Apr 5

We are often asked what is the difference between the various "non surgical" and "minimally invasive/ lunch time/ threadlifts/ lifestyle" facelifts?

In order to explain all the differences we need to first differentiate between those procedures which are “non surgical” and the others which are “minimally invasive.” The “non surgical” options include Botox, Thermage, and the various lasers. For the purposes of this blog we will avoid lasers which are can serve as facial rejuvenation tools but are not really intended to give the effects of a facelift. (We will of course blog on all the various lasers in the near future.)  The minimally invasive options will be discussed over the rest of the week.

“Non surgical” facelift options are intended for those patients who wish to improve the appearance of their facial features without undergoing any downtime whatsoever. Some of these non surgical options are more invasive than others, each have there own risks and benefits, and all require different fees.

Perhaps the most popular “non surgical” facelift procedure is Botox. More than two million people underwent a Botox “non surgical” facelift procedure in 2003 alone. Botox can be used on all skin types and colors, has really no downtime, and has minimal associated pain and complications. However, in point of fact, while Botox works great at doing its job when used by appropriately trained physicians, it really has very little correlation with a true facelift. The results are far less dramatic than a surgical facelift and generally last three to four months. (Please link to our Botox page to read much more about the appropriate uses for Botox)

Perhaps the next step in “non surgical facelift” is Thermage.

Thermage

Thermage is a patented radiofrequency device that uses deep heating to tighten skin and renew facial contours. In conjunction with deep heating, the Thermage device also cools the skin. This combination of deep heating and contact cooling in theory protects the outer skin while breaking down the underlying collagen. The theory is that as the collagen rebuilds the skin tightens and renews facial contours. Unlike lasers, Thermage works on all skin types and colors, is touted as requiring only one treatment, and has no downtime.

For those of you who have heard of Thermage, it has undergone a number of changes since first being touted by Oprah in 2003in a segment entitled, THE AGE DEFYING WOMAN: HOW TO STOP THE CLOCK ON AGING. At that time millions of Oprah Winfrey fans came face-to-face with the Thermage procedure.

http://www.thermage.com/vids/page45_Stretching.html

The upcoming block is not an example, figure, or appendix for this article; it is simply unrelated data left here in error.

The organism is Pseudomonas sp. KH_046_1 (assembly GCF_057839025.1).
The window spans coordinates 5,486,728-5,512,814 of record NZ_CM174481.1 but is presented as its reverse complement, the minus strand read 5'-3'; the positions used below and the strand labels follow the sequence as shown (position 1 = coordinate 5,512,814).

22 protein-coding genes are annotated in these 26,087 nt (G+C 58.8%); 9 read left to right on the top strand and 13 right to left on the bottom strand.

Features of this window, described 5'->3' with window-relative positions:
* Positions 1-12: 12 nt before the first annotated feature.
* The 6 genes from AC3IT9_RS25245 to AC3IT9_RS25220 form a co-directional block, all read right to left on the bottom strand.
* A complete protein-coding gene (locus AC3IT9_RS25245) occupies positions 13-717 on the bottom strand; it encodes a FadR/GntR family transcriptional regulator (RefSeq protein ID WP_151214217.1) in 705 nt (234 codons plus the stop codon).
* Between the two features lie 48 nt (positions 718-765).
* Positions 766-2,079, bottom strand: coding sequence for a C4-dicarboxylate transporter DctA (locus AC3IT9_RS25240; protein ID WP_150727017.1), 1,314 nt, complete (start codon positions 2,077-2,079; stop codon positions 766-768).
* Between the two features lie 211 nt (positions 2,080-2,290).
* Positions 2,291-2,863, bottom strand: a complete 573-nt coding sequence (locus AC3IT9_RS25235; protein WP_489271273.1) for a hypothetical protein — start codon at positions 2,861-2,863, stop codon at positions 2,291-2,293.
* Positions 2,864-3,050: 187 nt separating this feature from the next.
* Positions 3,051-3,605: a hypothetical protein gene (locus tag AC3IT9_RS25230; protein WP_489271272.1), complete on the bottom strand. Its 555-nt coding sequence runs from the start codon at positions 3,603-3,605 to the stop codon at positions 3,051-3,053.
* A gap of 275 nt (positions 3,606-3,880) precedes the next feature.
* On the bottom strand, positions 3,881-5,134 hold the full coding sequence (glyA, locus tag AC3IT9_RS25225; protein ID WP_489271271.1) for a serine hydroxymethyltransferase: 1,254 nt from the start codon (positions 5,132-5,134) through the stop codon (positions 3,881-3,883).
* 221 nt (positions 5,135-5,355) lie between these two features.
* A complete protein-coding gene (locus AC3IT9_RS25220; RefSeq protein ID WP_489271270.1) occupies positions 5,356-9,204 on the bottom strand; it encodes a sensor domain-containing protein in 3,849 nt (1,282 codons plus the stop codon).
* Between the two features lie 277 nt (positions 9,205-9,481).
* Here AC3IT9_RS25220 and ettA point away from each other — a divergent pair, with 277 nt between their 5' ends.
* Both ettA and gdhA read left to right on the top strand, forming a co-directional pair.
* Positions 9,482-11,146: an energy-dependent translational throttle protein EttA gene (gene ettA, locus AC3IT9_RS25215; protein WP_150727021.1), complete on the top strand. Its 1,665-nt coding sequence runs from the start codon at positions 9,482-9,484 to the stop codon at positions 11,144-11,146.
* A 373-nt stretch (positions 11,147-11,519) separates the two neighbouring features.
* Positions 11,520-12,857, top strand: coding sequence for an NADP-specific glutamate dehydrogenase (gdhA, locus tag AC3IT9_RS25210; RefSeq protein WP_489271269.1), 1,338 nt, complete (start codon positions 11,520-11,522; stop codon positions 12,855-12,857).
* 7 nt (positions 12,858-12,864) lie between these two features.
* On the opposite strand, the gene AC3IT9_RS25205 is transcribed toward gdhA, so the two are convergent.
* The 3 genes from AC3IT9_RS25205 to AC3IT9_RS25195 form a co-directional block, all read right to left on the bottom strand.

In fact, Oprah was key to introducing Thermage to the general population. After this non-surgical “facelift” was touted on her show, sales of the machine and treatments skyrocketed. Unfortunately, in the years since that initial segment was aired, there have been numerous reports of patients who have had what appears to be significant damage from the Thermage treatments, especially when the machine was used at its higher settings. Patients have exhibited a progressive gauntness of the face, in addition to dents and stripe-like linear depressions. Some have speculated that the fat underneath the skin can become affected and even cause scar tissue to develop. Not many people know about the possible risks of this popular treatment, and it is operated by many people who are not board-certified plastic surgeons or dermatologists. Moreover, and perhaps just as importantly, the benefits of Thermage are often difficult to see.

On the positive end, Thermage has undergone a number of changes in the way it is performed. Using the original treatment algorithm, 45% found the procedure too painful, and 68% of patients found the treatment results met their expectations. With the newest algorithm and with better explanations of what you can truly expect with these treatments, only 5% found the procedure too painful, while 94% found the treatment results met their expectations. How long these treatment results last is still not clearly understood with at least one study showing that the demonstrated improvements diminished with time.

At PROFILES, our conclusion is that Thermage currently should not be intended to replace the more dramatic effects of surgical techniques. Results are always subtle and are not remotely as dramatic or reliably produced as those obtained from surgery. The skin contraction achieved is in the order of 3 mm at best in the face. Radiofrequency can impart mild tightening in patients with minimal facial laxity. In addition, it may help acne scars and acne. With further refinement of the technology and treatment algorithms, Thermage may represent a tool of growing importance to the future of facial rejuvenation procedures. There is, however, a need for more studies.

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